When Tony Robbin’s talking about his passion being “to serve the greater good” and other lofty ideals that make him leap out of bed in the morning, the rest of us think about being passionate about sitting around and doing nothing.
Dan Kennedy once talked about how the idea of doing what you love doing is terrible advice. He talked about how he loves lounging around in hammocks, reading the paper, and other random “lazy” sounding things.
He’s lying to himself.
If Dan really just enjoyed those things, he could have stopped “working” decades ago. Lounging around costs nothing and entertainment is the cheapest it’s ever been for humanity.
Even Brad Gosse, the massively successful internet marketer, said he wanted to build a business so he could sit around and smoke weed all day. He knew what he wanted, knew the business type that could take him there, and then did it. Of course, that wasn’t what he TRULY wanted, else he wouldn’t be still working.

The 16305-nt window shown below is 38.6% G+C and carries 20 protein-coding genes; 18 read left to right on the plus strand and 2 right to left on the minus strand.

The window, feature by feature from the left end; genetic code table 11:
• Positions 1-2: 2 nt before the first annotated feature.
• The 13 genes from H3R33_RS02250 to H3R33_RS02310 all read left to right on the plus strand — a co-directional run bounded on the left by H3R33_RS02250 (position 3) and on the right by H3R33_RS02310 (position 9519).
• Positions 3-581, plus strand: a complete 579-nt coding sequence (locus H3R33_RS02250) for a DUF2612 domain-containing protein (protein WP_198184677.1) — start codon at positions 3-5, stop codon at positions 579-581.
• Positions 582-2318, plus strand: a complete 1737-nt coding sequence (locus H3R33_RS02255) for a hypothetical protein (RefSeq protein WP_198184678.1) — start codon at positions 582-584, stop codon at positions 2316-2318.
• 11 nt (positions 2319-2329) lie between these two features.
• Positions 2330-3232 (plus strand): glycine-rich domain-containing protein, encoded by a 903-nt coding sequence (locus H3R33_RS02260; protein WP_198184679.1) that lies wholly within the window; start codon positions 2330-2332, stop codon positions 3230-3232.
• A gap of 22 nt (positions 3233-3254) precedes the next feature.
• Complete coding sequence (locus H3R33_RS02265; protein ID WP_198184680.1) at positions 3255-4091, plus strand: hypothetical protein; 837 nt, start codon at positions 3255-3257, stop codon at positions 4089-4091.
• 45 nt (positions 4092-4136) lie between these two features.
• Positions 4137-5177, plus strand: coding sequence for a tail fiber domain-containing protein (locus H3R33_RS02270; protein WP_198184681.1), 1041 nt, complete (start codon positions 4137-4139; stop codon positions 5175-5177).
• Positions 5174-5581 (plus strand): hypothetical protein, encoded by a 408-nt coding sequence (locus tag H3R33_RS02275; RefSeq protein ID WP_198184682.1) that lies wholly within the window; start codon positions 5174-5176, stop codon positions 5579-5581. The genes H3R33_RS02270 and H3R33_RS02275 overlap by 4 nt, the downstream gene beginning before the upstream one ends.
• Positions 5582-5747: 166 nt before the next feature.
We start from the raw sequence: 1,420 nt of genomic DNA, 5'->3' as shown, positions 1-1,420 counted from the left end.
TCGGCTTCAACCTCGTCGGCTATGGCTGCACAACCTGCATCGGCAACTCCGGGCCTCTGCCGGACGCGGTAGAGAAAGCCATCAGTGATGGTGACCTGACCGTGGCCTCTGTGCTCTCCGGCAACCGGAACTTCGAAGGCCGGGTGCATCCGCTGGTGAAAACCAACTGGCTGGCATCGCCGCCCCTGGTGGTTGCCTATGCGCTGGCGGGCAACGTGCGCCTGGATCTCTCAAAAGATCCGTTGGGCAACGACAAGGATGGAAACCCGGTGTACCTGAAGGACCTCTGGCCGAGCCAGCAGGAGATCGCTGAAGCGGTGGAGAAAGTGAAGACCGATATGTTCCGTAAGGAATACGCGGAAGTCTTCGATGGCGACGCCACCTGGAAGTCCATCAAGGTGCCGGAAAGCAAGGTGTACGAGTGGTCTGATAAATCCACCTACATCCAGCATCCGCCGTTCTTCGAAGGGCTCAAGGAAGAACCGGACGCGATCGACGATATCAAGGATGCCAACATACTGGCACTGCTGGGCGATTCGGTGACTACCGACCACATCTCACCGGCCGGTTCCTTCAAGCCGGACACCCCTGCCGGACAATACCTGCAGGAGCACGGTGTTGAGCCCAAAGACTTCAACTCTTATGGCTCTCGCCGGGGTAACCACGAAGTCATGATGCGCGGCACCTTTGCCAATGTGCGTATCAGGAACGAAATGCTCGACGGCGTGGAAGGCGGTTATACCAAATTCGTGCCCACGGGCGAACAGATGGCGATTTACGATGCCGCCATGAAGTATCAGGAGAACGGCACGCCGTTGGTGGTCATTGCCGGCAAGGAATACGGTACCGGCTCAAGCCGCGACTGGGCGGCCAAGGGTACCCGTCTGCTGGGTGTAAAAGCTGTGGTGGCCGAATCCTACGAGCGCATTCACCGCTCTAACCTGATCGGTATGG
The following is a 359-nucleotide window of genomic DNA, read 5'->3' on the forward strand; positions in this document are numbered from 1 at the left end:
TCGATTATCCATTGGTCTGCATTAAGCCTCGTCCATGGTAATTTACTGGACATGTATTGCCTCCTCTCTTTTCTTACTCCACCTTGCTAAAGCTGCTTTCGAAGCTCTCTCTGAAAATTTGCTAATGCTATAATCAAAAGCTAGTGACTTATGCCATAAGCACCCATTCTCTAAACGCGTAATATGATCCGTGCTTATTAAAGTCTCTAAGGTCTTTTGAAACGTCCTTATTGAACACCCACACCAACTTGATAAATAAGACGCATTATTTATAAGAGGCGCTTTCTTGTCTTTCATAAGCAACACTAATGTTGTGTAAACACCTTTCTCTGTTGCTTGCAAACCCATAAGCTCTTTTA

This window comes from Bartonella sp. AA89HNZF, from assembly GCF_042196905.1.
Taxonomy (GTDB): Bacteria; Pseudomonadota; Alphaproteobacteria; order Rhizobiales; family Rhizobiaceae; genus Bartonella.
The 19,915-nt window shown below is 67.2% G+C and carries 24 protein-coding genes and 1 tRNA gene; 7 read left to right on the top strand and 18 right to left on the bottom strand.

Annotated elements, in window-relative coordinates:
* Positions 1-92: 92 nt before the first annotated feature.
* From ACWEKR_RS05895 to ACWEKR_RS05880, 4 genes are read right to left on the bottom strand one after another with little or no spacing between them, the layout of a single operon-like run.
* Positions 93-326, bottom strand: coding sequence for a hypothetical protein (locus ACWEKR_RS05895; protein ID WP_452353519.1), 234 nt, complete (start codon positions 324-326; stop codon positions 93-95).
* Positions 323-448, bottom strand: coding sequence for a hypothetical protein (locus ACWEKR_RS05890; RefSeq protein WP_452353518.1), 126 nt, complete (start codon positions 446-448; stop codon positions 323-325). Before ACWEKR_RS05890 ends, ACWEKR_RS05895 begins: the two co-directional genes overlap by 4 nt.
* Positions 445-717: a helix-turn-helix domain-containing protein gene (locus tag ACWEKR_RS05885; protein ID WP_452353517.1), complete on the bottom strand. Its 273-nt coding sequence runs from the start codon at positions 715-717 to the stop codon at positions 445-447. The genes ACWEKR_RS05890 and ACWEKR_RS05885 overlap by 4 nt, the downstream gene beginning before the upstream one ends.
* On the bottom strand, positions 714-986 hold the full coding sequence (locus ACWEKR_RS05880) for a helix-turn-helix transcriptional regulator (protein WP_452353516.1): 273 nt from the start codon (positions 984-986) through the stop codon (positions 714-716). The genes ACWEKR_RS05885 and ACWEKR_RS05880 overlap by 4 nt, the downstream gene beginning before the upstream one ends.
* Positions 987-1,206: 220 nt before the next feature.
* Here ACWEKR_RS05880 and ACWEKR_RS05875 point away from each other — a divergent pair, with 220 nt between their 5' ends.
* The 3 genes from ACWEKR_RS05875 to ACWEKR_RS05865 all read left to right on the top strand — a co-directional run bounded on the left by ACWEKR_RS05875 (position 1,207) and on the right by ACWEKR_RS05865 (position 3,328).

Being passionate about being lazy is (unfortunately) only true for very few people.
So if you’re passionate about doing nothing and lounging around, one of two things is happening, 1) You can do nothing and lounge around for very little money, and is very easy to achieve, so go do it, or 2) You’re lying to yourself.
One of the only ways to figure what you want is to start unraveling the web of lies you’ve told yourself for years.
Dan isn’t passionate about sitting around. He likes to work, likes the feeling of making money, and likes the status that comes with it. The type of work and way he’s making money is just the conduit to get to what he wants – seeing his bank account get fatter and doing work he’s decided to care about.
It’s some sort of profound paradoxical question: If I did nothing, what would I do?
What do you really enjoy doing and how can you engineer a life that reflects that?